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US Chamber Urges Health Insurance Tax Repeal

by Mike Godfrey, Tax-News.com, Washington

05 January 2017

With talk beginning in the new Congress of a repeal of President Barack Obama's Affordable Care Act (ACA), the US Chamber of Commerce (USCC) has urged the immediate elimination of the health insurance tax (HIT) as an immediate necessity.

Beginning in 2014, the ACA provided for the HIT to be assessed on all health insurance providers (referred to as covered entities). The Internal Revenue Service calculates the tax amount for each covered entity based on its portion of market premiums for the data year, which is the year immediately preceding the year in which the tax is payable.

Although the Protecting Americans from Tax Hikes (PATH) Act, approved at the end of 2015, suspended the tax for 2017, the USCC pointed out that, without its immediate repeal, the HIT "will start hitting premiums again as early as February. As small businesses and consumers begin enrolling in health insurance coverage for 2018, they will begin paying premiums which include this tax. Insurance policies that provide coverage into calendar year 2018 will factor this tax into premiums."

The Chamber also noted that, according to previous analysis, "the HIT is a middle class tax. … The average family will pay an additional USD5,000 over 10 years in extra premiums because of the HIT."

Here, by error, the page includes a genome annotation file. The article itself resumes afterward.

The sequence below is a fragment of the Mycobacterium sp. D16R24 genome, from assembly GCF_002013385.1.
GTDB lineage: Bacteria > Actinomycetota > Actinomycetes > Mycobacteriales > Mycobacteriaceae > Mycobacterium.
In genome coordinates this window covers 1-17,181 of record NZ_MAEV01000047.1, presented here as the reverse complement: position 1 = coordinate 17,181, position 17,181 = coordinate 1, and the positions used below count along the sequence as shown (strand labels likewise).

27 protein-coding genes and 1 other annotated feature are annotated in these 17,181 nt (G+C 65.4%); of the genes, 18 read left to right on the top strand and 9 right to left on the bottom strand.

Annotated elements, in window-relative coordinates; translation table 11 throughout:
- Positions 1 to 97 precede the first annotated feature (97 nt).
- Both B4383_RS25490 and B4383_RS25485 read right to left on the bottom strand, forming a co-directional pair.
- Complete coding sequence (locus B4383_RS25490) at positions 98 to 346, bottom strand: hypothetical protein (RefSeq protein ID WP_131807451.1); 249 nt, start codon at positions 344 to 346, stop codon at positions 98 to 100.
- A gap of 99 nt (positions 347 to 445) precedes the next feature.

Further, it added that "84 percent of the tax burden for the four-year period from 2014-2018 would be borne by those earning less than USD100,000 per year and more than 50 percent of the tax burden would be borne by those earning less than USD50,000 per year."

"The HIT is a tax on health plans sold in the fully-insured market, 86 percent of these plans are purchased by small businesses," the USCC continued. "Since they bear much of the brunt of the tax, many small business owners feel they're being punishing for offering health insurance to their employees."

TAGS: individuals | Insurance | tax | small business | business | commerce | insurance | employees | insurance tax | Health tax | health care | United States | chamber of commerce | Tax

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